Pulitzer Prize-winning author Viet Thanh Nguyen’s new book “The Refugees” is coming out at a time of heated national discussions around President Donald Trump’s executive orders on immigrants and refugees coming to the United States.
Nguyen, himself, is a refugee. He and his family fled war-torn Vietnam during the 70s and resettled at a refugee camp in Pennsylvania when he was four years old. He says his first real memories were being separated from his parents and sent to live with a white sponsor family.
“The importance of being a refugee stays with me, and the importance of that is it’s different from being an immigrant,” Nguyen tells Press Play.
He explains that an immigrant has the option of coming and going, whereas refugees are forced to flee. “Immigrants, if they depart legally, go through certain kinds of channels. But refugees end up often times on the open seas, or trekking through the wilderness, and spending months or even years, even decades, in refugee camps where they’re barely kept alive.”
How the two groups are perceived is vastly different too. “There’s this idea that we’re a country of immigrants, but we’re not a country of refugees. And refugees arrive with that stigma of being the unwanted.”
Looking back on his personal experience, he says Vietnamese refugees were, in one sense, wanted because the president and Congress permitted them to come into the U.S., but Americans at the time didn’t want to accept Vietnamese and other Southeast Asian refugees from Cambodia and Laos. “We were foreign. We were different. We were the enemy, even if we technically weren’t the enemy.”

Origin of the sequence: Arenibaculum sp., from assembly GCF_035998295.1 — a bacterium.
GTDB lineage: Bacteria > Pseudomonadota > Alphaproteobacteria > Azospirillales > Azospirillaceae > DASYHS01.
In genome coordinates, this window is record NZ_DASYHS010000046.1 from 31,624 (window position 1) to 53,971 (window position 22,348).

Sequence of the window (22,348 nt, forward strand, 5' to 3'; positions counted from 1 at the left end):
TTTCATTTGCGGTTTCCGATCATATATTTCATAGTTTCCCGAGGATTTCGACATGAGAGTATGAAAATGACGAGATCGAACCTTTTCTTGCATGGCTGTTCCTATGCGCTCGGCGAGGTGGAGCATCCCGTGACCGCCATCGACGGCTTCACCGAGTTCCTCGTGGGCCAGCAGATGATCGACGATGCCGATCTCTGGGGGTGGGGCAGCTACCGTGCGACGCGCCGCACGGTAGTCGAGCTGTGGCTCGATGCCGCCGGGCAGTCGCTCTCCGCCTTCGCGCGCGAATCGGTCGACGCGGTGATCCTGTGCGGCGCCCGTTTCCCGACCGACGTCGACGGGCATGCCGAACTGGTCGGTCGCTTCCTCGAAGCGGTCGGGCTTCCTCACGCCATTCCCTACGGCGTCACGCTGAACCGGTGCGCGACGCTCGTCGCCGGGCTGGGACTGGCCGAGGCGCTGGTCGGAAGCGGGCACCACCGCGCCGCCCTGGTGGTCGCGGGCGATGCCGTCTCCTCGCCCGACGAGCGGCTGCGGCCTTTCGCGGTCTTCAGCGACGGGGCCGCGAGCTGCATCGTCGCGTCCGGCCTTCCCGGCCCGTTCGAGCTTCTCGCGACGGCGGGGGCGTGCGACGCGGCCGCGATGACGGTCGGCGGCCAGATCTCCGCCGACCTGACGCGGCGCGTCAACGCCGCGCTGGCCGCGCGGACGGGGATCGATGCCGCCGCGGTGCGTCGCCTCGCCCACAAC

Nguyen says he sees historic parallels with President Trump’s executive order banning travelers from seven Muslim-majority countries from entering the U.S. for 90 days, including Syrian refugees. “It’s easy to look at our contemporary moment and provide various reasons why certain populations shouldn’t be let in, obscuring the fact that most of these justifications are based on fear rather than on fact. Syrians have not killed anybody in the United States.”
Nguyen’s “The Refugees” is a collection of short stories about people living between two worlds — how they switch identities and navigate issues of love, family and immigration.
The story “War Years” is based on Nguyen’s own life. The narrator is a young boy whose parents are shopkeepers, and another character named Mrs. Hoa aggressively asks the mother to donate money to her anti-communist cause. He recalls, “We moved from Harrisburg to San Jose in 1978. My parents opened probably the second Vietnamese grocery store in the city. I grew up intimately aware with what it meant to live a hard scrabble life, with my parents working 12-14 hours a day, seven days a week, and every day of the year except Christmas, New Year’s and Easter; and getting shot in an armed robbery on Christmas Eve.”
Nguyen says people in his community were being asked to donate money to the communist resistance, and if someone refused, they were labelled a communist.
In the story, Mrs. Hoa is a blackmailer, and she’s demanding money because that’s the only way she knows how to cope with losing her husband and son to the communists.